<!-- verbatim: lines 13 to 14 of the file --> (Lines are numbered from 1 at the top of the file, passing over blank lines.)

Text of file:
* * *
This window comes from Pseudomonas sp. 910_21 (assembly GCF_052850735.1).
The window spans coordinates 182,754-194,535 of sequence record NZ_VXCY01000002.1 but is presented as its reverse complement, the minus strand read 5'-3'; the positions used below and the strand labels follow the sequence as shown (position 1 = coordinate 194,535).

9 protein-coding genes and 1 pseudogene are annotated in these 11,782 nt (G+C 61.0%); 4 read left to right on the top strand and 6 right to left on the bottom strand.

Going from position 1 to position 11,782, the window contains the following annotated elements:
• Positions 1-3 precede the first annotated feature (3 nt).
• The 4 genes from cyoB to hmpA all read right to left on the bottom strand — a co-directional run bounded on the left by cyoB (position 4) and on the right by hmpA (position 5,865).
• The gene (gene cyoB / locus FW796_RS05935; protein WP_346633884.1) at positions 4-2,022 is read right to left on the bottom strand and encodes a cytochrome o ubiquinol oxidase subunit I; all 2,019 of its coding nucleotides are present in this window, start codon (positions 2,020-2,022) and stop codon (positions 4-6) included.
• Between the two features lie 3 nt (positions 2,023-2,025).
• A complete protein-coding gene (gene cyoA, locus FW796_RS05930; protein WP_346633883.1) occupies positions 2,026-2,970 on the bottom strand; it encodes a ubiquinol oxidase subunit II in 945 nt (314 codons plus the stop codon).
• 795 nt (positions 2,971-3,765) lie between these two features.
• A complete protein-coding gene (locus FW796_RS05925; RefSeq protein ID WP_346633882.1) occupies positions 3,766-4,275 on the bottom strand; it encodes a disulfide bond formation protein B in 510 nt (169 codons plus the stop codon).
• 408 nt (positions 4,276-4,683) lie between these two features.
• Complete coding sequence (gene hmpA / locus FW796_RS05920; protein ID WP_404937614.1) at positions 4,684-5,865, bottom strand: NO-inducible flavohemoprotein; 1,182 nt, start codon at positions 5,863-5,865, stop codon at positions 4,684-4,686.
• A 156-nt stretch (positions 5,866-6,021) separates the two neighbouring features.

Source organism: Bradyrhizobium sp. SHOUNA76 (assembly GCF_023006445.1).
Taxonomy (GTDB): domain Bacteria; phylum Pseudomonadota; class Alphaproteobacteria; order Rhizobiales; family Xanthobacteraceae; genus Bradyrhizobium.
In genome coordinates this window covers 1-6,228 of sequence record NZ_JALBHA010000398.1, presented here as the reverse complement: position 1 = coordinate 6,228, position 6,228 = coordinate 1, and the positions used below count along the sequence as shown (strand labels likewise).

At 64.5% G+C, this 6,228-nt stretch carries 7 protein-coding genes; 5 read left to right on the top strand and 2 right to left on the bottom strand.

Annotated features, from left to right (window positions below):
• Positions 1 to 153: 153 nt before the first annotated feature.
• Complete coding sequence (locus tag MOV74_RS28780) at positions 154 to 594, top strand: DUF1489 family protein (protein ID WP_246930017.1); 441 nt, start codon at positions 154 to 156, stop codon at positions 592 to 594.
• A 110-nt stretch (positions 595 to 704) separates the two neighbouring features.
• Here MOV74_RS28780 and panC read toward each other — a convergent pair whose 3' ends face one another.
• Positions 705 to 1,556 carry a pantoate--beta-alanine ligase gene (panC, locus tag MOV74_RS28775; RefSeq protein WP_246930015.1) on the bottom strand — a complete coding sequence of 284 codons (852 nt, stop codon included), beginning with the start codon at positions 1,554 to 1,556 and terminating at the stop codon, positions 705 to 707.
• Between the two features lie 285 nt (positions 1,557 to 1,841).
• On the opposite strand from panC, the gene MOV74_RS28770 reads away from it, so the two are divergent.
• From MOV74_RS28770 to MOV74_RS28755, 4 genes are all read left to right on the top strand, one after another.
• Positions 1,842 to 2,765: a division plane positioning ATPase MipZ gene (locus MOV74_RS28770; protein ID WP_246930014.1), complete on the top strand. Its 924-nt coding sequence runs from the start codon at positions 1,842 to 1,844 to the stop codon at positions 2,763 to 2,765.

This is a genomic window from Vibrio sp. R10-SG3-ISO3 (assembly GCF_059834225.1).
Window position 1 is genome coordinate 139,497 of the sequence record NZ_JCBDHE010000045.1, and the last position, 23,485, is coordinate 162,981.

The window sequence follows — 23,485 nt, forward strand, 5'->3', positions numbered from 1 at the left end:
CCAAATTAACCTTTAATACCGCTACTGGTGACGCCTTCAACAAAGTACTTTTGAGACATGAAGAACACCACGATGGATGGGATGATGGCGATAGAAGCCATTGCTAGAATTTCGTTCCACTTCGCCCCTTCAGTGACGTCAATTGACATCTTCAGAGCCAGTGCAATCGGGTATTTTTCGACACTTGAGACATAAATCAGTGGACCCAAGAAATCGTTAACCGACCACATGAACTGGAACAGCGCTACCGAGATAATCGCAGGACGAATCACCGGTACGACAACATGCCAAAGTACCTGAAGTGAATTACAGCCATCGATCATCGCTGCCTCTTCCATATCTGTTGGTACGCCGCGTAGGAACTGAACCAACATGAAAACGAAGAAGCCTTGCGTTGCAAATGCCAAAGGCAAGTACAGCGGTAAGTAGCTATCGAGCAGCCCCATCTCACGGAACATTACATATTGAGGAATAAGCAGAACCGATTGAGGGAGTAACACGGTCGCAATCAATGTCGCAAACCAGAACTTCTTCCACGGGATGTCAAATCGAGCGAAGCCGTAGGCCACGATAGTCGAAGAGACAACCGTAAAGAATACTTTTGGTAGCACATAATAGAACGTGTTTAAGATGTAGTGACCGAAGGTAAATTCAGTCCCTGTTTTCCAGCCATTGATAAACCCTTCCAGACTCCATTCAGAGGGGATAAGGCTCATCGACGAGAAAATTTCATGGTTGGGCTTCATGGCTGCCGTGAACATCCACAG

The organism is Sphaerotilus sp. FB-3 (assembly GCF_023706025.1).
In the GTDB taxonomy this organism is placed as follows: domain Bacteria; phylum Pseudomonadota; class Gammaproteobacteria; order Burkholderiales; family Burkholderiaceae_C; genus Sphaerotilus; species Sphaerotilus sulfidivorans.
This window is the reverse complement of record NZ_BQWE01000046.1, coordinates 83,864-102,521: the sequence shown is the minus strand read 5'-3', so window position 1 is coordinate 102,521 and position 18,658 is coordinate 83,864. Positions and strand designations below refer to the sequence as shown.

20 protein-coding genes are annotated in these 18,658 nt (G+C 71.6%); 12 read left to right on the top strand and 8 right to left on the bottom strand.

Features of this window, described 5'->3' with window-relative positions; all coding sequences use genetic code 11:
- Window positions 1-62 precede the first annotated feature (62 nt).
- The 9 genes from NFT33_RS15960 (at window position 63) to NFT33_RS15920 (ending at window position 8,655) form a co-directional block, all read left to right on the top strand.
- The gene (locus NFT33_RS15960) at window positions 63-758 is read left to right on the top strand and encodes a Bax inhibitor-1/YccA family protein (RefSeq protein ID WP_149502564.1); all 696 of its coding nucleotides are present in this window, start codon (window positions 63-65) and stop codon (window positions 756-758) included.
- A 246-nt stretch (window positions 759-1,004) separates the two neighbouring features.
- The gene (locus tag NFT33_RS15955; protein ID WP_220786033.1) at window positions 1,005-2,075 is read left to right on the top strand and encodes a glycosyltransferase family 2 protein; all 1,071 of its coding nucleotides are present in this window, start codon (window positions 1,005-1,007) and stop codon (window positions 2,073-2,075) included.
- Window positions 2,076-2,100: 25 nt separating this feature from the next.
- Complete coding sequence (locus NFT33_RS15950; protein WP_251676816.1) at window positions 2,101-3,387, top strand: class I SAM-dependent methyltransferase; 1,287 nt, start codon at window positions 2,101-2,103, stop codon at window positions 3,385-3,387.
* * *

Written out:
• Complete coding sequence (gene hmpA / locus FW796_RS05920; protein ID WP_404937614.1) at positions 4,684-5,865, bottom strand: NO-inducible flavohemoprotein; 1,182 nt, start codon at positions 5,863-5,865, stop codon at positions 4,684-4,686.
• A 156-nt stretch (positions 5,866-6,021) separates the two neighbouring features.